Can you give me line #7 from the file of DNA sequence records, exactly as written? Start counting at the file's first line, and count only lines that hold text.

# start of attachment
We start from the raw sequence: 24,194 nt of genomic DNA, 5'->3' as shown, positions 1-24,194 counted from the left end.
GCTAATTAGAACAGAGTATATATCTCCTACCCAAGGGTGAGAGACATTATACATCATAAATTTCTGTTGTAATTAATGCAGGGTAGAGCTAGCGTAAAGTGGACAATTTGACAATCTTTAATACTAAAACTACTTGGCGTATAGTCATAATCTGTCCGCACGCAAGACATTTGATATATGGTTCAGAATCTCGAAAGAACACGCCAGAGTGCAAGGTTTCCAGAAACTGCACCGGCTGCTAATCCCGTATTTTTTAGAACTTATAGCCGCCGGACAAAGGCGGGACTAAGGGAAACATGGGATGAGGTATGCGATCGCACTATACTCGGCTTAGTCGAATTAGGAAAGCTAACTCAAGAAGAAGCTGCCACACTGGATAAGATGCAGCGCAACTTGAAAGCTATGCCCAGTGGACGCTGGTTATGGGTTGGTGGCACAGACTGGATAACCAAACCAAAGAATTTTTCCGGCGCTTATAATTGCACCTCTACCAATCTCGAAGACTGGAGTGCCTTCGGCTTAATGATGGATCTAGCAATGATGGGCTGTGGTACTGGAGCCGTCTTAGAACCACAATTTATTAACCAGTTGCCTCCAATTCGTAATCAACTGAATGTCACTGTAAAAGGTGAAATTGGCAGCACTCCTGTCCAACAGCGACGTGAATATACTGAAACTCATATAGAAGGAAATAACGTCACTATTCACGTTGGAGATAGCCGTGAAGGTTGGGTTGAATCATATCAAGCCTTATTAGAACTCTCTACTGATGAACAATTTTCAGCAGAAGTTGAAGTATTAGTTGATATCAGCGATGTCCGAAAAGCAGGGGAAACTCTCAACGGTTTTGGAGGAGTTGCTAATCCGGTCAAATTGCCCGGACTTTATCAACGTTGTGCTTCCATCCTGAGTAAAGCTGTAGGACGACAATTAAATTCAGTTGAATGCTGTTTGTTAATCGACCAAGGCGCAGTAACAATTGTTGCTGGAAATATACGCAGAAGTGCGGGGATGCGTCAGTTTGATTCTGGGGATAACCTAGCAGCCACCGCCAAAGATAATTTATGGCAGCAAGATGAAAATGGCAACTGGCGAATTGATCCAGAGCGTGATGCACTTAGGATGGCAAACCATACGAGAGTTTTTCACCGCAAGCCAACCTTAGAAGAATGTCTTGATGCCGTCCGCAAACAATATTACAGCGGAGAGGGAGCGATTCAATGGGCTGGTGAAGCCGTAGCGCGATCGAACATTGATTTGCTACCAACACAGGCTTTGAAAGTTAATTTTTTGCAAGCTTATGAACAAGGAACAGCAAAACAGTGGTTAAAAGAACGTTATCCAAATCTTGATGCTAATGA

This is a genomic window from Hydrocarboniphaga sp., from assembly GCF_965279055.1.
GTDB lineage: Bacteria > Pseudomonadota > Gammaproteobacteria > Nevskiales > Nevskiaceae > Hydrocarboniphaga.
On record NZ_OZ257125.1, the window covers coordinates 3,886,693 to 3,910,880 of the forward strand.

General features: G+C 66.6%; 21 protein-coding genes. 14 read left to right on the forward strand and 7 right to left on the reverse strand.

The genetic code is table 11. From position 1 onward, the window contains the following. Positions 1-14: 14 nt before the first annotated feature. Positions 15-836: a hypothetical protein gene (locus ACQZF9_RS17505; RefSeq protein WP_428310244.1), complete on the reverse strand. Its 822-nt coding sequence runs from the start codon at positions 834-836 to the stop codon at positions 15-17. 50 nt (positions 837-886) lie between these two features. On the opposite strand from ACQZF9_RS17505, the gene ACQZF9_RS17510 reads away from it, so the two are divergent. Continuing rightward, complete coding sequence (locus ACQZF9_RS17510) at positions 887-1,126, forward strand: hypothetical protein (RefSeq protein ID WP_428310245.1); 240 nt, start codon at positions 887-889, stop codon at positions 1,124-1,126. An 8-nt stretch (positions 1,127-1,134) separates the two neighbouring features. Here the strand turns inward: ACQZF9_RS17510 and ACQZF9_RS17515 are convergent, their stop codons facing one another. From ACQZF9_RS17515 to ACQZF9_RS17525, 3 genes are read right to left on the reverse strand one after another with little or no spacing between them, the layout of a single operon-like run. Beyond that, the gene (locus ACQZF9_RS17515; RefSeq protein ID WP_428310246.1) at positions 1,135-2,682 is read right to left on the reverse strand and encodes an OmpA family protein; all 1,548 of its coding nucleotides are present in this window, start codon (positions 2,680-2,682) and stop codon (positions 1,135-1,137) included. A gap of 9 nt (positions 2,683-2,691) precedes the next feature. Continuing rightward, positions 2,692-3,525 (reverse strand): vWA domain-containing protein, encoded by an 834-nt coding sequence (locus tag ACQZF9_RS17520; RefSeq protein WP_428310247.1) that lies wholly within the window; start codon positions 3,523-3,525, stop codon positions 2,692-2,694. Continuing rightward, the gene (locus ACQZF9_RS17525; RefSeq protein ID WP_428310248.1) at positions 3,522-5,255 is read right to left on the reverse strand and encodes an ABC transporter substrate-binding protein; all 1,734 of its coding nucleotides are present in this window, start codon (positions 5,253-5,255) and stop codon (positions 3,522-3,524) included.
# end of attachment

The genetic code is table 11. From position 1 onward, the window contains the following. Positions 1-14: 14 nt before the first annotated feature. Positions 15-836: a hypothetical protein gene (locus ACQZF9_RS17505; RefSeq protein WP_428310244.1), complete on the reverse strand. Its 822-nt coding sequence runs from the start codon at positions 834-836 to the stop codon at positions 15-17. 50 nt (positions 837-886) lie between these two features. On the opposite strand from ACQZF9_RS17505, the gene ACQZF9_RS17510 reads away from it, so the two are divergent. Continuing rightward, complete coding sequence (locus ACQZF9_RS17510) at positions 887-1,126, forward strand: hypothetical protein (RefSeq protein ID WP_428310245.1); 240 nt, start codon at positions 887-889, stop codon at positions 1,124-1,126. An 8-nt stretch (positions 1,127-1,134) separates the two neighbouring features. Here the strand turns inward: ACQZF9_RS17510 and ACQZF9_RS17515 are convergent, their stop codons facing one another. From ACQZF9_RS17515 to ACQZF9_RS17525, 3 genes are read right to left on the reverse strand one after another with little or no spacing between them, the layout of a single operon-like run. Beyond that, the gene (locus ACQZF9_RS17515; RefSeq protein ID WP_428310246.1) at positions 1,135-2,682 is read right to left on the reverse strand and encodes an OmpA family protein; all 1,548 of its coding nucleotides are present in this window, start codon (positions 2,680-2,682) and stop codon (positions 1,135-1,137) included. A gap of 9 nt (positions 2,683-2,691) precedes the next feature. Continuing rightward, positions 2,692-3,525 (reverse strand): vWA domain-containing protein, encoded by an 834-nt coding sequence (locus tag ACQZF9_RS17520; RefSeq protein WP_428310247.1) that lies wholly within the window; start codon positions 3,523-3,525, stop codon positions 2,692-2,694. Continuing rightward, the gene (locus ACQZF9_RS17525; RefSeq protein ID WP_428310248.1) at positions 3,522-5,255 is read right to left on the reverse strand and encodes an ABC transporter substrate-binding protein; all 1,734 of its coding nucleotides are present in this window, start codon (positions 5,253-5,255) and stop codon (positions 3,522-3,524) included.